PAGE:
Melbourne’s St Paul’s Cathedral is a traditional Anglican church in the architectural style described as Gothic transitional, being partly Early English and partly Decorated. The foundation stone was laid in 1880, the Cathedral was consecrated in 1891, but it was not the building we see today. Erection of the spires did not begin until 1926. Upon entering the cathedral the beauty of the architecture and the stained glass windows is immediately apparent, as is the overall sense of peace and religious contemplation.
Since 2001 St Paul’s has had an ambitious restoration and conservation program in place. Along with many important structural building repairs, substantial work on the interior and a major upgrade of the building’s services is being undertaken.
A key component of the restoration is a complete reworking of the Cathedral’s audio distribution system. To this end the services of Acoustic Directions’ principal acoustics consultant Glenn Leembruggen was engaged. His brief was to design and commission a modern and effective audio system which would enable the Cathedral to more effectively conduct its ministry and communicate with the congregation.
Glenn has a great deal of understanding of, and practical experience with the unique acoustic challenges presented by this style of architecture and how best to design an audio system which will deliver highly intelligible reproduction to every pew in the church. Glenn is a pioneer in the use of beam steered line arrays and knew that this technology would be the ideal solution for the problems associated with long reverb times and multi-path reflections which are evident in the Cathedral.
The specification called for 46x Acoustic Technologies ALA07C Beam Steered Line Arrays to be mounted on the Cathedral’s columns. The mounting height on the columns varied with location, requiring steering angles from 20° to 40°. A custom frequency shaded tweeter array with adjustable inclination angle was designed and supplied for this installation.
Beam steered arrays require separate DSP and amplification for every transducer in the array. The St Paul’s installation saw the debut of the Acoustic Technologies FLA8.dsp Focused Linear Array System processor/amplifier.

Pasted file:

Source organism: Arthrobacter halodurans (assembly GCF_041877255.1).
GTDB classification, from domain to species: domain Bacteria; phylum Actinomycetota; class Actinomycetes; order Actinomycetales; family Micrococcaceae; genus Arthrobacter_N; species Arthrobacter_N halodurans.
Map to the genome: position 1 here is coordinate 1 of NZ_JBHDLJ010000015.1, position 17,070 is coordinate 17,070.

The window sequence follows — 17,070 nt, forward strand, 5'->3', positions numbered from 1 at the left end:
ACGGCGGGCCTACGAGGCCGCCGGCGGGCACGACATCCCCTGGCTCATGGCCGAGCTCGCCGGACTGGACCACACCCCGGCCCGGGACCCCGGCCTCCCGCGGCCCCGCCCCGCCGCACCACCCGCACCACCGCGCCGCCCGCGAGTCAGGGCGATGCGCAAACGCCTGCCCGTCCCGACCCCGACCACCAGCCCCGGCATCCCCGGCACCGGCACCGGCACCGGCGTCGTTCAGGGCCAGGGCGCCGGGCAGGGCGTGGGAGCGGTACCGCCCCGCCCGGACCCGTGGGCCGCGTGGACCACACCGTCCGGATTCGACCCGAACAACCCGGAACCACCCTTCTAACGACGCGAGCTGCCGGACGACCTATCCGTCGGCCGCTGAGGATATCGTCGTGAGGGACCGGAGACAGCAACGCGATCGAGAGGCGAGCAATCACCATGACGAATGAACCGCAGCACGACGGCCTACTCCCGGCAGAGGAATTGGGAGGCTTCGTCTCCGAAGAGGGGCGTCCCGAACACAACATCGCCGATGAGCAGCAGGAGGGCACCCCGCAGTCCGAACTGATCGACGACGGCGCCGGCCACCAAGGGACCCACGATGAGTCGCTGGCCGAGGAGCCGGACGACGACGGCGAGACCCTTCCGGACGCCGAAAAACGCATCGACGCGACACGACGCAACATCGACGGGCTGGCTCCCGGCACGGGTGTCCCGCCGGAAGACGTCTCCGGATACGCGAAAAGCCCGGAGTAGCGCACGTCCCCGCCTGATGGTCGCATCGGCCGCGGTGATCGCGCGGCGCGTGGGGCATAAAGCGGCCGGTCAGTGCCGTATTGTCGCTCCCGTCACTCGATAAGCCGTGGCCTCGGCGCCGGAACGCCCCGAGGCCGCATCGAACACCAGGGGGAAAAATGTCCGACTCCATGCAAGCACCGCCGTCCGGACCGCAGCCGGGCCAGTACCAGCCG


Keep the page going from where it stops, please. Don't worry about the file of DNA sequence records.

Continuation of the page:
The FLA8.dsp is an eight channel amplifier delivering 40 Watts per channel with extensive on board DSP capabilities. The St Paul’s Cathedral installation required some 26x FLA8.dsp with many of the ALA07C’s being powered in parallel due to the symmetry of the cabinet placement. Overall system integration is provided by Biamp Audia digital controllers programmed to provide a simple to operate system, catering for the daily needs of the church.
Heritage listed buildings require a carefully planned and conducted installation, all the more so for a system of this magnitude. Project architects Falkinger Andronas in conjunction with the installation team from Rutledge Engineering combined to provide a superbly installed system, with Acoustic Directions conducting the final commissioning.
So what was the final result?
To quote Glenn Leembruggen:
“The St Paul’s system sounds fantastic. It has exceeded our expectations and our hopes and I think it should be a showcase for the AT product. Rutledge have done a wonderful install job. When you are next in Melb, I suggest you attend a church service. For cathedrals and churches that have a reverb time of less than say 3.5 secs and a series of structural columns, this system has to be the optimum choice. It is also extremely cost effective, given its quality level.”
St Paul’s Cathedral have echoed Glenn’s sentiments when they said to him:
“We believe that the installation of the new sound system has become the most important part of the entire restoration project.”